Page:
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Role of Dendritic Cell-Derived Cytokines in Immune Regulation

[ Vol. 7 , Issue. 11 ]


Yonghong Wan and Jonathan Bramson   Pages 977 - 992 ( 16 )


Over the last several years, it has become increasingly clear that dendritic cells (DC) are not only critical for the initiation of T cell immunity, but these cells also determine the course of the subsequent immune response (i.e. tolerance vs. immunity, Th1 vs Th2). However, the mechanisms by which DC can influence the final outcome of a given immune response remain to be understood. Currently, the ability of DC to direct immunity has been linked to: (1) hematopoeitic lineage, (2) maturation stage, and (3) environmental stimuli. While the literature supports each possibility, one common feature of all three hypotheses is that immunological outcome is directly correlated to the profile of DC-derived cytokines. A review of the existing scientific literature strongly suggests that the capacity of DC to orchestrate the immune responses is not an intrinsic quality of the cell, but rather it is the result of environmental stimulation which is reflected in their cytokine and chemokine production.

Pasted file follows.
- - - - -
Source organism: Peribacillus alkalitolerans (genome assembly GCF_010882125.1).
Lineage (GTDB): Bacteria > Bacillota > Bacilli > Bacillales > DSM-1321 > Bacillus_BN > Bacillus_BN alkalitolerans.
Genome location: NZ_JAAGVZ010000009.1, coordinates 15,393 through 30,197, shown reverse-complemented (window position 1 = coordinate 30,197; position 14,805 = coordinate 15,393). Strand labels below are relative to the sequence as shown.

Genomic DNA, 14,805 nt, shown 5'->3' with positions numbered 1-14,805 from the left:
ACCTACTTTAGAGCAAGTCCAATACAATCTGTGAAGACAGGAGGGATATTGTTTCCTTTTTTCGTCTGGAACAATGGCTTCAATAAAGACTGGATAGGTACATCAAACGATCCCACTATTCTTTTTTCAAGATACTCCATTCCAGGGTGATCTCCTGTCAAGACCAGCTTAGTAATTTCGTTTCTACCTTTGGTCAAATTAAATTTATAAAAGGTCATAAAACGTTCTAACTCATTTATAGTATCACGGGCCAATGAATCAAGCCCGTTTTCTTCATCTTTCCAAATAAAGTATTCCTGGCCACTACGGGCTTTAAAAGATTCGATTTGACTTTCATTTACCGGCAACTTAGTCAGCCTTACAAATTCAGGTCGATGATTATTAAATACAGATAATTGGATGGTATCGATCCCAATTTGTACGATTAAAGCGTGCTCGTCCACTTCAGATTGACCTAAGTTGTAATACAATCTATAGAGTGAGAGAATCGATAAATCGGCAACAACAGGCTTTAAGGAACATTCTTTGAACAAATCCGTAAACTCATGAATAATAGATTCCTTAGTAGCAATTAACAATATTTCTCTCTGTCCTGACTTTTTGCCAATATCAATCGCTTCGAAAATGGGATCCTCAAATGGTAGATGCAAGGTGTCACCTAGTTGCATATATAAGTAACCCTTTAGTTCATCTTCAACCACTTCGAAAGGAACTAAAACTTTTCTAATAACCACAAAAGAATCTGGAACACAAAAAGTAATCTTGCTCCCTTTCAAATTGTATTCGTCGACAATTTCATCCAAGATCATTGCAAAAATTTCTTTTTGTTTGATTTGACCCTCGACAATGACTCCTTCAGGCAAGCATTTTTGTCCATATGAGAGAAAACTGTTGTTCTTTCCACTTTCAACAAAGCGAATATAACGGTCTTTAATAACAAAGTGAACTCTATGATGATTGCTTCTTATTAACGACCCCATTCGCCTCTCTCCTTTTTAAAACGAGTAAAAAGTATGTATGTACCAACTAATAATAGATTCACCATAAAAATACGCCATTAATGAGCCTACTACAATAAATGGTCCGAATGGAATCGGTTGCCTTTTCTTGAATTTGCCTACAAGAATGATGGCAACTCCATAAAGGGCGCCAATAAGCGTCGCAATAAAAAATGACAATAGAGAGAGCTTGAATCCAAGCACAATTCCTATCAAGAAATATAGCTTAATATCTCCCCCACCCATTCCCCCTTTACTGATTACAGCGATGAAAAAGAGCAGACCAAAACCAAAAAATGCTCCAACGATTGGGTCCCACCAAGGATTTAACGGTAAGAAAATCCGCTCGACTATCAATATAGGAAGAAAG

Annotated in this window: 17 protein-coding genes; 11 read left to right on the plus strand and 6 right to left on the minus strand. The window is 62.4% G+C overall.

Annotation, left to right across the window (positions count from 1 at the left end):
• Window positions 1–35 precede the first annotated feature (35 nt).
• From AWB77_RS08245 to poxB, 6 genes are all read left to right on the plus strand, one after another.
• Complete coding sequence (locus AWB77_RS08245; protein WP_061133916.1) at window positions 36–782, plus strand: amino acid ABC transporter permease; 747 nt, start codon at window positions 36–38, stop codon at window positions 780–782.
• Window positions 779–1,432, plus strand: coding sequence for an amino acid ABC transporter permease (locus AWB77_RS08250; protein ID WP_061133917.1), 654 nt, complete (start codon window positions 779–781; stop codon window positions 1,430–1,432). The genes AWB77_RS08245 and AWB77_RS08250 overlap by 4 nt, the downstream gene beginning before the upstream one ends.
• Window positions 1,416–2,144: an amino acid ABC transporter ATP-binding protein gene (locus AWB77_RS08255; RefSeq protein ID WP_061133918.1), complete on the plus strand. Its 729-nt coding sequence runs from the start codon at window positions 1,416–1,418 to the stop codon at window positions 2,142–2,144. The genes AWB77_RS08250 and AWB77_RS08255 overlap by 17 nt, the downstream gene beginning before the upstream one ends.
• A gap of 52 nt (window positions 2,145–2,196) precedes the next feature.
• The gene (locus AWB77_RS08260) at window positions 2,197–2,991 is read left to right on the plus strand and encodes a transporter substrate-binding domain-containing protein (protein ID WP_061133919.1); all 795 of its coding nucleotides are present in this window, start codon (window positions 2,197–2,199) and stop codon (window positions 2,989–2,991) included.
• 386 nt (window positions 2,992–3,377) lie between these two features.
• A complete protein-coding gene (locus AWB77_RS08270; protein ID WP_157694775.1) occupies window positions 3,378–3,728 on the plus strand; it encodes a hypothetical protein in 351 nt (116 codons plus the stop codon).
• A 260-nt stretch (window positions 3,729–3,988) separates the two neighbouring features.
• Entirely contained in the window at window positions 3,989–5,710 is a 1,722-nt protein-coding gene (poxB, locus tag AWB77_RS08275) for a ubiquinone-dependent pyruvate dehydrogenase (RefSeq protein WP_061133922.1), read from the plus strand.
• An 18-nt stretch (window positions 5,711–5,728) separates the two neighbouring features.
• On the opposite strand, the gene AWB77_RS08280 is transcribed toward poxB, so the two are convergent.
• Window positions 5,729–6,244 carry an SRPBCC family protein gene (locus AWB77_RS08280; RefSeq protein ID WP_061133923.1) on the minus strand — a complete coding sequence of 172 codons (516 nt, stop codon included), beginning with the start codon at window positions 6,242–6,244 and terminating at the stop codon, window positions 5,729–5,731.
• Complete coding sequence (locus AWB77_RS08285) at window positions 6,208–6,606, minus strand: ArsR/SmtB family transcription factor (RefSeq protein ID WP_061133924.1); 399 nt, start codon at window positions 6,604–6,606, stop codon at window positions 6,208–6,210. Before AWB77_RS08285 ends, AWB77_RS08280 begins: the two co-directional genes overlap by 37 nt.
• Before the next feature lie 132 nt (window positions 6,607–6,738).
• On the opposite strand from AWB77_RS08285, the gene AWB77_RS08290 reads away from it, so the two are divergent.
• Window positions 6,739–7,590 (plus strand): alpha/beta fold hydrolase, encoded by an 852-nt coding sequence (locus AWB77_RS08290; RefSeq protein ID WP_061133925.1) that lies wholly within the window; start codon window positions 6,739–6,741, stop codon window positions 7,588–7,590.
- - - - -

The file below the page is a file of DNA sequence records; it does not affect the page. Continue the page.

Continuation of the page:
Cytokines,Imune Regulation,Dendritic,IL-12,Paracrine Effects,TNF A,Plasmacytoid,Chemokines,Chemokine receptor Expreesion,NKT Cells


, Department of Pathology and Molecular Medicine MCMaster University 1200 Main Street West Hamilton ON L8N 3Z5 Canada

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